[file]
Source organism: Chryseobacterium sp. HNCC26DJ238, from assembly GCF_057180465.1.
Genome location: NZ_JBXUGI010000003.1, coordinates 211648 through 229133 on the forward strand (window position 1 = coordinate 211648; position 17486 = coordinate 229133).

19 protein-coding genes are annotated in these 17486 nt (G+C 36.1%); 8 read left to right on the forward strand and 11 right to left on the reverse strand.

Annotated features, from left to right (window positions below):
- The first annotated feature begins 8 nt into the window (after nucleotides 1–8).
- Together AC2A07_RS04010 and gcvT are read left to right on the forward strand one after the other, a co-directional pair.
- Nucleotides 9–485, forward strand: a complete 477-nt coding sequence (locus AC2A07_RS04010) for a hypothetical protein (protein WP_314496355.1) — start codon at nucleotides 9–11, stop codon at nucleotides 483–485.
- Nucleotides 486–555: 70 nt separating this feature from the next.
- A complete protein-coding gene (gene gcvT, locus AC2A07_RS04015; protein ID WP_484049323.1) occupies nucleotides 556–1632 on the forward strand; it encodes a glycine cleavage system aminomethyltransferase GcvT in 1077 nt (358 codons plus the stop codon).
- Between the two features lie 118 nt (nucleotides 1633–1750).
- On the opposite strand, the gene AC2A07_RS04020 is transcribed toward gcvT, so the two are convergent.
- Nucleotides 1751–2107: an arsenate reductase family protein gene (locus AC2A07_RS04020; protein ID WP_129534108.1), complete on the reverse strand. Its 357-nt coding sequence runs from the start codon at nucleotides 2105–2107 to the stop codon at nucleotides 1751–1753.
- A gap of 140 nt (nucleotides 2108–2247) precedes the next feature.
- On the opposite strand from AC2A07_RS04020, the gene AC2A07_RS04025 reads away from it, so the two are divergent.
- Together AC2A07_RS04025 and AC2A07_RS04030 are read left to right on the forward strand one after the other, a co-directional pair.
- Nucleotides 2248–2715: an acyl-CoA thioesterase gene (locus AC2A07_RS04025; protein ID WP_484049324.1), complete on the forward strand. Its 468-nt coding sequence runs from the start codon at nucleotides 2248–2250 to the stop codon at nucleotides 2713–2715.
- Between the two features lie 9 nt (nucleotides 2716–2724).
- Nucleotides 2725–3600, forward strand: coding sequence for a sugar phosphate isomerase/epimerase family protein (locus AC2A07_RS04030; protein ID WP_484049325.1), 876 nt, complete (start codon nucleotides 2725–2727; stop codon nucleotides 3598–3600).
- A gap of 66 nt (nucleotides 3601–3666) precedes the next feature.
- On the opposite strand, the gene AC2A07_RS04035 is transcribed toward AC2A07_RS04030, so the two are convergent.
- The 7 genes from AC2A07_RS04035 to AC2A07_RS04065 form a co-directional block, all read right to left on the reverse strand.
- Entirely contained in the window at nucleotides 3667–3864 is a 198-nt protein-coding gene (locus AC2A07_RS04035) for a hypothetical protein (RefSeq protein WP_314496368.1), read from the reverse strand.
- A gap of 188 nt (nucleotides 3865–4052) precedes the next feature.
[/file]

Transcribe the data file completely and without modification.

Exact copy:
Source organism: Chryseobacterium sp. HNCC26DJ238, from assembly GCF_057180465.1.
Genome location: NZ_JBXUGI010000003.1, coordinates 211648 through 229133 on the forward strand (window position 1 = coordinate 211648; position 17486 = coordinate 229133).

19 protein-coding genes are annotated in these 17486 nt (G+C 36.1%); 8 read left to right on the forward strand and 11 right to left on the reverse strand.

Annotated features, from left to right (window positions below):
- The first annotated feature begins 8 nt into the window (after nucleotides 1–8).
- Together AC2A07_RS04010 and gcvT are read left to right on the forward strand one after the other, a co-directional pair.
- Nucleotides 9–485, forward strand: a complete 477-nt coding sequence (locus AC2A07_RS04010) for a hypothetical protein (protein WP_314496355.1) — start codon at nucleotides 9–11, stop codon at nucleotides 483–485.
- Nucleotides 486–555: 70 nt separating this feature from the next.
- A complete protein-coding gene (gene gcvT, locus AC2A07_RS04015; protein ID WP_484049323.1) occupies nucleotides 556–1632 on the forward strand; it encodes a glycine cleavage system aminomethyltransferase GcvT in 1077 nt (358 codons plus the stop codon).
- Between the two features lie 118 nt (nucleotides 1633–1750).
- On the opposite strand, the gene AC2A07_RS04020 is transcribed toward gcvT, so the two are convergent.
- Nucleotides 1751–2107: an arsenate reductase family protein gene (locus AC2A07_RS04020; protein ID WP_129534108.1), complete on the reverse strand. Its 357-nt coding sequence runs from the start codon at nucleotides 2105–2107 to the stop codon at nucleotides 1751–1753.
- A gap of 140 nt (nucleotides 2108–2247) precedes the next feature.
- On the opposite strand from AC2A07_RS04020, the gene AC2A07_RS04025 reads away from it, so the two are divergent.
- Together AC2A07_RS04025 and AC2A07_RS04030 are read left to right on the forward strand one after the other, a co-directional pair.
- Nucleotides 2248–2715: an acyl-CoA thioesterase gene (locus AC2A07_RS04025; protein ID WP_484049324.1), complete on the forward strand. Its 468-nt coding sequence runs from the start codon at nucleotides 2248–2250 to the stop codon at nucleotides 2713–2715.
- Between the two features lie 9 nt (nucleotides 2716–2724).
- Nucleotides 2725–3600, forward strand: coding sequence for a sugar phosphate isomerase/epimerase family protein (locus AC2A07_RS04030; protein ID WP_484049325.1), 876 nt, complete (start codon nucleotides 2725–2727; stop codon nucleotides 3598–3600).
- A gap of 66 nt (nucleotides 3601–3666) precedes the next feature.
- On the opposite strand, the gene AC2A07_RS04035 is transcribed toward AC2A07_RS04030, so the two are convergent.
- The 7 genes from AC2A07_RS04035 to AC2A07_RS04065 form a co-directional block, all read right to left on the reverse strand.
- Entirely contained in the window at nucleotides 3667–3864 is a 198-nt protein-coding gene (locus AC2A07_RS04035) for a hypothetical protein (RefSeq protein WP_314496368.1), read from the reverse strand.
- A gap of 188 nt (nucleotides 3865–4052) precedes the next feature.